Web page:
With today's hardware, though, it's no wonder that Haiku can be built faster than installed from CD: CDs are slow, and I can build a complete Haiku image in less than 4 minutes.

Since BeOS cannot not run on your hardware, I wonder if you used a virtual machine to install it?

In any case, Haiku should install pretty fast since alpha 2. If it doesn't for you (you actually do not give any clue how long it takes for you), there is probably something wrong.

comment:2 by brunobratwurst, 10 years ago

I just installed BeOs Max to partition and initialize my drive, since Haiku installer still lacks the possibility to install to / or use 2 Harddisks. Haiku is not able to install to my primary harddisk, but BeOs is...

same to bootman... I had to use BeOs its bootman, since Haiku will not see the BeOs partitions created by BeOs partition manager on my primary drive.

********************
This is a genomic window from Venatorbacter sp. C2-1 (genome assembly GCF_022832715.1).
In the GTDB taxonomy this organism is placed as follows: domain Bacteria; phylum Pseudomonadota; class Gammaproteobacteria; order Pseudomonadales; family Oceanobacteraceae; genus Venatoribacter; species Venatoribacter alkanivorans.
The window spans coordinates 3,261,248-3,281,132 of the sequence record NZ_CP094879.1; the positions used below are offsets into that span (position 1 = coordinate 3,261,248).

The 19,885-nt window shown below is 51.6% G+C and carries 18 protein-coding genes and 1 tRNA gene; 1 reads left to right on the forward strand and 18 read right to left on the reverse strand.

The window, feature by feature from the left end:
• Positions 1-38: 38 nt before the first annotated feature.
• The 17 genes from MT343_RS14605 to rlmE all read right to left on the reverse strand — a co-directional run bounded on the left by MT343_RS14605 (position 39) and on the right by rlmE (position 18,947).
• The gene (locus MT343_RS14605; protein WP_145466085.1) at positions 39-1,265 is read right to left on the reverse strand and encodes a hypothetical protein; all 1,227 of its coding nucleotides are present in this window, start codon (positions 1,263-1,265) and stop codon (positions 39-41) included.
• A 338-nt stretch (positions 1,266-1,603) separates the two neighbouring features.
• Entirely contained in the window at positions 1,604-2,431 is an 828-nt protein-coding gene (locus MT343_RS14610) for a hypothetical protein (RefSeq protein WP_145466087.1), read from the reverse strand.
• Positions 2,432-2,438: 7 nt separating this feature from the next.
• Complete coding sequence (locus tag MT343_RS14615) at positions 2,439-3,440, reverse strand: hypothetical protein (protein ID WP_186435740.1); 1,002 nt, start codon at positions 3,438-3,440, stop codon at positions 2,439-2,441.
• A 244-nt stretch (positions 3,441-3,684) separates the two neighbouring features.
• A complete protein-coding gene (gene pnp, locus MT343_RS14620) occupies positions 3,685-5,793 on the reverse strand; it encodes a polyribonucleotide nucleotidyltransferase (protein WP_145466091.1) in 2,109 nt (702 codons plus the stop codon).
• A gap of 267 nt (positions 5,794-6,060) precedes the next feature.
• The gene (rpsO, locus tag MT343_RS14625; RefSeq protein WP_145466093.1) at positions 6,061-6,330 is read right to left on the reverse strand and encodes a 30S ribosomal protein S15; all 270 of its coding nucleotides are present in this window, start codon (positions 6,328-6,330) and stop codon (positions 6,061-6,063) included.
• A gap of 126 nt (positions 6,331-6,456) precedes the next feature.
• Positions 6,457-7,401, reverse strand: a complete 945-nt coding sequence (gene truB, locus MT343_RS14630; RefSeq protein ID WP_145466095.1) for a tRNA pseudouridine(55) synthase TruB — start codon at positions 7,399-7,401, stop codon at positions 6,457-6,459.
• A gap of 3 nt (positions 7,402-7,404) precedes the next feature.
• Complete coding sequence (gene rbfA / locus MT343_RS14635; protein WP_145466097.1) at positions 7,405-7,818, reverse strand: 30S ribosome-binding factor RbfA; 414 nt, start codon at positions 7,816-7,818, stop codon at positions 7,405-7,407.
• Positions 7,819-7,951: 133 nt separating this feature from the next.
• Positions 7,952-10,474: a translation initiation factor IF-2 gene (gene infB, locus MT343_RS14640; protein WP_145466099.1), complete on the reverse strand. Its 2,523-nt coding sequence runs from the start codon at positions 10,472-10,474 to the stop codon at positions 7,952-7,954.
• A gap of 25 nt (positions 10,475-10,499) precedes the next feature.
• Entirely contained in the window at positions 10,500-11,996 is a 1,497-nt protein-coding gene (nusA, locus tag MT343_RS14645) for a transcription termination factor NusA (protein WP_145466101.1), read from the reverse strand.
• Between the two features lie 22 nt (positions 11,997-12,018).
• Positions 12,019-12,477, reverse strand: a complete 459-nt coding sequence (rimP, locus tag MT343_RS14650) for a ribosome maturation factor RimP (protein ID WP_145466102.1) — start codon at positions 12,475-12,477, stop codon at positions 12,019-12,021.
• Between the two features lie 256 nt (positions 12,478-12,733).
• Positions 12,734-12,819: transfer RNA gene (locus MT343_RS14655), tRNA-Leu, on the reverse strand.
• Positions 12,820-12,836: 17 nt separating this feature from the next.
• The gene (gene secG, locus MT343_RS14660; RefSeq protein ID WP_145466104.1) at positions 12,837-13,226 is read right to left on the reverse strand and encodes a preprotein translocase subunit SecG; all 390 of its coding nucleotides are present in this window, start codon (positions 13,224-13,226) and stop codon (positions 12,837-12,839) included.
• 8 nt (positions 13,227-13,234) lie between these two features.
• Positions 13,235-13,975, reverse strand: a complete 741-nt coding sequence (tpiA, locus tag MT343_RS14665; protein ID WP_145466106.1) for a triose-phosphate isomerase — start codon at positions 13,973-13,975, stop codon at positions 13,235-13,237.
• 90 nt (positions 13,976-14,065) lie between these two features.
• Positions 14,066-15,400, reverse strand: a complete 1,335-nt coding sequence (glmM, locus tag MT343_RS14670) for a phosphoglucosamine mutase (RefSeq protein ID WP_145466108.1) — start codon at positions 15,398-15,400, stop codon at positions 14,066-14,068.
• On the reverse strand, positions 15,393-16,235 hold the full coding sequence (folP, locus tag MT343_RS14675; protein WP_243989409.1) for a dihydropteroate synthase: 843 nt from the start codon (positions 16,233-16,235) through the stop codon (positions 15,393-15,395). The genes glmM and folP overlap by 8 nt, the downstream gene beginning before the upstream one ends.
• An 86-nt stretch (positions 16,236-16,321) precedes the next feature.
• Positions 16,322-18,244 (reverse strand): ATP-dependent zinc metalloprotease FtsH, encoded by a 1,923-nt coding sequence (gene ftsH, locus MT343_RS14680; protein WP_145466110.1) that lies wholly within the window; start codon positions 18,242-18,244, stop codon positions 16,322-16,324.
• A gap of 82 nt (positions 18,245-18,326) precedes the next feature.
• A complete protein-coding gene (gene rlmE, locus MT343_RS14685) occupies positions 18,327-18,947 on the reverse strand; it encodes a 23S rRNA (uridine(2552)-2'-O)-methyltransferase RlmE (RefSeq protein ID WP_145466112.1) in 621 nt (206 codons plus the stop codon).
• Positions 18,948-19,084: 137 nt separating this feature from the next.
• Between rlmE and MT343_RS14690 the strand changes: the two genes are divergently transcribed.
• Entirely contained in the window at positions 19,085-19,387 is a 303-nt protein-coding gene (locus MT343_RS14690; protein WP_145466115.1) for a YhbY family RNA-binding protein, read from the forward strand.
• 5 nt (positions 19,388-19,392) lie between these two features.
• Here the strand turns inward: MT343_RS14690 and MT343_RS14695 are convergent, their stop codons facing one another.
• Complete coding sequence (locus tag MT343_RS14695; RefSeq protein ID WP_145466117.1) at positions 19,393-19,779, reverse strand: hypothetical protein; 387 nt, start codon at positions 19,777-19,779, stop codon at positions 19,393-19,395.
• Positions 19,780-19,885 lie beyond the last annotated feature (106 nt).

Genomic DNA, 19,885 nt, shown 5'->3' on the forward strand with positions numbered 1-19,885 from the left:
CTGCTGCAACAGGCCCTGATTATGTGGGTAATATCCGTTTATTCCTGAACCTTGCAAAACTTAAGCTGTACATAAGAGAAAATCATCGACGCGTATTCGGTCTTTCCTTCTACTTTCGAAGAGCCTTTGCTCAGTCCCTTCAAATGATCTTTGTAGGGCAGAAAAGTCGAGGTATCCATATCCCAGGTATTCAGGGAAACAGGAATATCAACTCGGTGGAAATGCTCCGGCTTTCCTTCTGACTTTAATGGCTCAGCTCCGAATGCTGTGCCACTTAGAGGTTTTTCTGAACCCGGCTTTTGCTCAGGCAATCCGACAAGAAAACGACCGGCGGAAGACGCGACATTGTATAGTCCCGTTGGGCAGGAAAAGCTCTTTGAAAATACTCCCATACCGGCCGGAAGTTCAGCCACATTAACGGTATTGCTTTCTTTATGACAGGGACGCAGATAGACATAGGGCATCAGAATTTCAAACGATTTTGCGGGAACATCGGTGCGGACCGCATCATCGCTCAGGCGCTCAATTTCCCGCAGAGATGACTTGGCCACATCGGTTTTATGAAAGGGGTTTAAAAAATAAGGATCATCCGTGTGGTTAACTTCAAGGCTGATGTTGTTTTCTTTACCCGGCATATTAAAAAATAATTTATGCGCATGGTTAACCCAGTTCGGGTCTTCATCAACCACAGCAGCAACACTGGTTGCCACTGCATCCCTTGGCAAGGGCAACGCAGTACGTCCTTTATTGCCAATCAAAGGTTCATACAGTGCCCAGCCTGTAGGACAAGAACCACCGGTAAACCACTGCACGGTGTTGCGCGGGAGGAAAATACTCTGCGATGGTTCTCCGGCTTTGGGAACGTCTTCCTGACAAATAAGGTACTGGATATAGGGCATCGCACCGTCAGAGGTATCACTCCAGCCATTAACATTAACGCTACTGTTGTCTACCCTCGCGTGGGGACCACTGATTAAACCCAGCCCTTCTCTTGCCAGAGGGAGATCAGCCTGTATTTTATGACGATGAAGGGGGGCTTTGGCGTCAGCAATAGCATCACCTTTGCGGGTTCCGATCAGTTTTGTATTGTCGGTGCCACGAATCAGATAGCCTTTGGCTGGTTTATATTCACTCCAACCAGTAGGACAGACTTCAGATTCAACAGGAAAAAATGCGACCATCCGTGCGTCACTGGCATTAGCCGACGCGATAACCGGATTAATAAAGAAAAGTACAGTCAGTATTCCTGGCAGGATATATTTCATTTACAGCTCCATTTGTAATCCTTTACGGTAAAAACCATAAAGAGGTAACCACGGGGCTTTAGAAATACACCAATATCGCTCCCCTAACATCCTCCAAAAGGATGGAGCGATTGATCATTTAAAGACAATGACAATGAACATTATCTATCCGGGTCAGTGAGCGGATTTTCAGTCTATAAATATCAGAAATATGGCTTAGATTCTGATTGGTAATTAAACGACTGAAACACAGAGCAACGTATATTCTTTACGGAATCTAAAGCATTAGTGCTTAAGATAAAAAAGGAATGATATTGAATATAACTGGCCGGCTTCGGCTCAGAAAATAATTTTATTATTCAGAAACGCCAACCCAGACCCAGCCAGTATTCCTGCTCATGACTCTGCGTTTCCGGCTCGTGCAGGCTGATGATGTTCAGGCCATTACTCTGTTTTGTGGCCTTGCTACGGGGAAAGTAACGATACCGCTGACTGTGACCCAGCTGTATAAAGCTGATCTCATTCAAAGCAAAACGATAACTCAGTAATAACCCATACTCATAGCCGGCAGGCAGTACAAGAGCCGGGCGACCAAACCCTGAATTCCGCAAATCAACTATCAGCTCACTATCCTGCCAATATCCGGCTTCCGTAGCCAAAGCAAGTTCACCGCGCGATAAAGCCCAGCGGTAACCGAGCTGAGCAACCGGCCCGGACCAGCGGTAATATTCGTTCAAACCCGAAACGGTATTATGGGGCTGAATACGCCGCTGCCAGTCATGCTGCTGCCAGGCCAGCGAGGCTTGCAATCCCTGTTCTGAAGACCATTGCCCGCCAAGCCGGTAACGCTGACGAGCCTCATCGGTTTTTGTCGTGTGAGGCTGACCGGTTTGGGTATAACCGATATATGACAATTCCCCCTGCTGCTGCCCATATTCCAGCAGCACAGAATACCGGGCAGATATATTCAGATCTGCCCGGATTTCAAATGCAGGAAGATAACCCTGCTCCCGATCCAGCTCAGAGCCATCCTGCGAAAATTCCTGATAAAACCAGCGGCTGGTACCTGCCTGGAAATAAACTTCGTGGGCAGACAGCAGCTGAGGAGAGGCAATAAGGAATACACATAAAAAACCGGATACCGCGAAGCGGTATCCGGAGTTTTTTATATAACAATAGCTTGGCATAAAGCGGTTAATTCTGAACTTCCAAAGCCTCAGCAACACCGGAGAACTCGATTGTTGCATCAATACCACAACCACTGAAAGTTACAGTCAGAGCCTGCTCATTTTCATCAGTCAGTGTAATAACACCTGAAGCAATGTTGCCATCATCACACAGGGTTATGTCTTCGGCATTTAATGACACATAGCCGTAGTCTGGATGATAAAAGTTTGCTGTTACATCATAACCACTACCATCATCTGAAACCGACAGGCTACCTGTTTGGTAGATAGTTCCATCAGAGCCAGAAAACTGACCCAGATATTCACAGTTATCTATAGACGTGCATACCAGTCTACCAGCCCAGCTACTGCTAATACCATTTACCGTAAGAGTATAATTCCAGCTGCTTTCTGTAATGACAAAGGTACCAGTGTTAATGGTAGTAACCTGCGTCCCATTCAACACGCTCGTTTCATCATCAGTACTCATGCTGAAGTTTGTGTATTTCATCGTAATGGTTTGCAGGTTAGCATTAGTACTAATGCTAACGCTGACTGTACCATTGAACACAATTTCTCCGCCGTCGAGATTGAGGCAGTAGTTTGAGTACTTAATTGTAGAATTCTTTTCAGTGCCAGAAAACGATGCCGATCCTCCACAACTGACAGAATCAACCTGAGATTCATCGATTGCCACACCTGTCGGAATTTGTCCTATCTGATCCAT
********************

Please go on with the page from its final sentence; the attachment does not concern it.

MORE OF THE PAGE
It is not possible to start Haiku on secondary drive and then use the installer to install Haiku from the CD to another partition.

And yes Haiku R1A2 is much faster to install with CD than before. But it makes o lot more problems than the Alpha2 to install to my hardware... (yes I reported them already).

comment:3 by xeon3d, 10 years ago

Alpha 2 actually includes a device level cache for CDs - this makes booting as well as installing Haiku from CD really fast on the machine I tested it with. I haven't compared it to BeOS, but I don't remember it being particularly fast, even though it contained much less software than Haiku does.